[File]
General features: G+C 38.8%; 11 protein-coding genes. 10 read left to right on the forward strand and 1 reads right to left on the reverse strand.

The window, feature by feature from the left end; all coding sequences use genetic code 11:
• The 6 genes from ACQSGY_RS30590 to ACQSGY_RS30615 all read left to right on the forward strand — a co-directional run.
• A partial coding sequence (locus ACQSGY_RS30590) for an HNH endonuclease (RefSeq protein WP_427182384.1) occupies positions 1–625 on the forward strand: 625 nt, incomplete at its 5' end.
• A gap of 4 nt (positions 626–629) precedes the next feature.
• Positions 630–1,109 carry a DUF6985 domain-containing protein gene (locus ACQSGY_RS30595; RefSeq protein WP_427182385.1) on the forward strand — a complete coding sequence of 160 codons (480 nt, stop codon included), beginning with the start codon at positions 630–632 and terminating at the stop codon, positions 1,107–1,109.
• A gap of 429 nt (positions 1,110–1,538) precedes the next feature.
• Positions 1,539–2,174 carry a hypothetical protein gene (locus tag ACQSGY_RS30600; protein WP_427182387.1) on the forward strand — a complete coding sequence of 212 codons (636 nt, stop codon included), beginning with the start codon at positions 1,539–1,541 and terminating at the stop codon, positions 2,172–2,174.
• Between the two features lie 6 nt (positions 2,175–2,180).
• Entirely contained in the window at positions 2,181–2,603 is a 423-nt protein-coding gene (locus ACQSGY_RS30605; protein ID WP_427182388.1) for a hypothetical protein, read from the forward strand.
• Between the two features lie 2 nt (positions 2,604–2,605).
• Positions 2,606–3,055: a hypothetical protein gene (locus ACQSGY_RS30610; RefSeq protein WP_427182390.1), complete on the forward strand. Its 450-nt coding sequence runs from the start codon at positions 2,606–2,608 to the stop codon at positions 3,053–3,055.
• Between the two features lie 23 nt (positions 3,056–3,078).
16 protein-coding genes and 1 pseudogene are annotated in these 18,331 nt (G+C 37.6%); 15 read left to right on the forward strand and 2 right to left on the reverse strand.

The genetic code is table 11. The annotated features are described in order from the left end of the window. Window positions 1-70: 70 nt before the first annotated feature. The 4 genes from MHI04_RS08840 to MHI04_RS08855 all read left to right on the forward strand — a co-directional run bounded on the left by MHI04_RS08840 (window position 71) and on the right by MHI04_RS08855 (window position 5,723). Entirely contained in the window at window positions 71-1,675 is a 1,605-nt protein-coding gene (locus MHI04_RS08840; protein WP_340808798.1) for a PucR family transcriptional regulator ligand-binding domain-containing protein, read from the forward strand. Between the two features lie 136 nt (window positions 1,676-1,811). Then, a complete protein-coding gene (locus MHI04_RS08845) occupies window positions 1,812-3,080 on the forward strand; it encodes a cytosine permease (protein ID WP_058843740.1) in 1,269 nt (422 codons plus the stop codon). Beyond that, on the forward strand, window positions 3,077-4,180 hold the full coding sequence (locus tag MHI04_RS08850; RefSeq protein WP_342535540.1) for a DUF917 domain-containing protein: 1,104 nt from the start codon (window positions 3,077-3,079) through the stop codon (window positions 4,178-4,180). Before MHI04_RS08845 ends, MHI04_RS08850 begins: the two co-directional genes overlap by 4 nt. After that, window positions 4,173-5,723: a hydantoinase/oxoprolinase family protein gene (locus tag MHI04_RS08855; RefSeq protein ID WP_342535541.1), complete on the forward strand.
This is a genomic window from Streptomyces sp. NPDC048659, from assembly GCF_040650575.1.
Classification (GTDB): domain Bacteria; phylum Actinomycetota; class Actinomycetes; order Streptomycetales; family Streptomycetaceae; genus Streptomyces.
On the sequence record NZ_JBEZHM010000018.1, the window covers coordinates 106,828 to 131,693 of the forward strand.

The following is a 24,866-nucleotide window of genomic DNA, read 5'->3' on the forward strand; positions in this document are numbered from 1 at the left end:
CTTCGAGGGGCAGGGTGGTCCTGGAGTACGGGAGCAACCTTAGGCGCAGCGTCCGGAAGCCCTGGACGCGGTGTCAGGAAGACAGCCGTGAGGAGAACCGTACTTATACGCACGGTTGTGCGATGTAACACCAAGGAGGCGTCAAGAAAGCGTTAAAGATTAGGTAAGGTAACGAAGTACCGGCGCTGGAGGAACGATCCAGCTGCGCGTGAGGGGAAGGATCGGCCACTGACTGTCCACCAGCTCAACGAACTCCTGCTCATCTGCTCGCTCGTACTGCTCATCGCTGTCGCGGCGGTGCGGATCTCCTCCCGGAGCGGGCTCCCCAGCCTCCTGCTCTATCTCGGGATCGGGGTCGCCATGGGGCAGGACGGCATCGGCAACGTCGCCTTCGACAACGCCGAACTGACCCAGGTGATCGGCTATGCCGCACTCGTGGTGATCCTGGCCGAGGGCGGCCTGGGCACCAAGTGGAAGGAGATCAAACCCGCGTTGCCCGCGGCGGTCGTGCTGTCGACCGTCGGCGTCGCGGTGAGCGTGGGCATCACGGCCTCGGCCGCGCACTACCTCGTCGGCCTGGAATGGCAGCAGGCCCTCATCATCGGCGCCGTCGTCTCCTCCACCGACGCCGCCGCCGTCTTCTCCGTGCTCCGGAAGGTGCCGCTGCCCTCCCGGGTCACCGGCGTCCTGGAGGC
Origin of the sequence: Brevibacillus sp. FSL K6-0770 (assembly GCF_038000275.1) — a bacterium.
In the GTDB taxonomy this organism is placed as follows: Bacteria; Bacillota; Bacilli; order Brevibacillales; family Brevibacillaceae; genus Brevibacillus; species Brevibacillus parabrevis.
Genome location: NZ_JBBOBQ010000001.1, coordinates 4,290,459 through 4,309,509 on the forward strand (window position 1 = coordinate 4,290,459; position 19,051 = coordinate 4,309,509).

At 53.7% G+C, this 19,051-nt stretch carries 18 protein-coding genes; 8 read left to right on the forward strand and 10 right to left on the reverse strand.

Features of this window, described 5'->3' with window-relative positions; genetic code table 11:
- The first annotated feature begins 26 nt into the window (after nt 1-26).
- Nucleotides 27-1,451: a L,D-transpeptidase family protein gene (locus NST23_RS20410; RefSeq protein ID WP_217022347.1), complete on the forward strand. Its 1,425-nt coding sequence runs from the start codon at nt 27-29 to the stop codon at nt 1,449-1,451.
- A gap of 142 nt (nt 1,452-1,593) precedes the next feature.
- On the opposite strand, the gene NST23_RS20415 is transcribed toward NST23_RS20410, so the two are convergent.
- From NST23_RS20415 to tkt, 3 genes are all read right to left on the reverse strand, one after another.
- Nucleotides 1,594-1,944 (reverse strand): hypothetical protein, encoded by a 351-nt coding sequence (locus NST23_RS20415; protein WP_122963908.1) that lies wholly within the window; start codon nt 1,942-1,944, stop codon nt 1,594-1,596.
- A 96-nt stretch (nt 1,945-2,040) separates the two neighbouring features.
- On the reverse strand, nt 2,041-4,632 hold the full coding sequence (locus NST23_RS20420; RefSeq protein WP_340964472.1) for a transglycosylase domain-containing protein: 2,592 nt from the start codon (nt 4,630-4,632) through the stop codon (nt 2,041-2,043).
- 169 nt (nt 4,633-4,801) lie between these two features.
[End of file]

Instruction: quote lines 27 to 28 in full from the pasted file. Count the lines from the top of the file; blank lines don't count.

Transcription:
- Nucleotides 27-1,451: a L,D-transpeptidase family protein gene (locus NST23_RS20410; RefSeq protein ID WP_217022347.1), complete on the forward strand. Its 1,425-nt coding sequence runs from the start codon at nt 27-29 to the stop codon at nt 1,449-1,451.
- A gap of 142 nt (nt 1,452-1,593) precedes the next feature.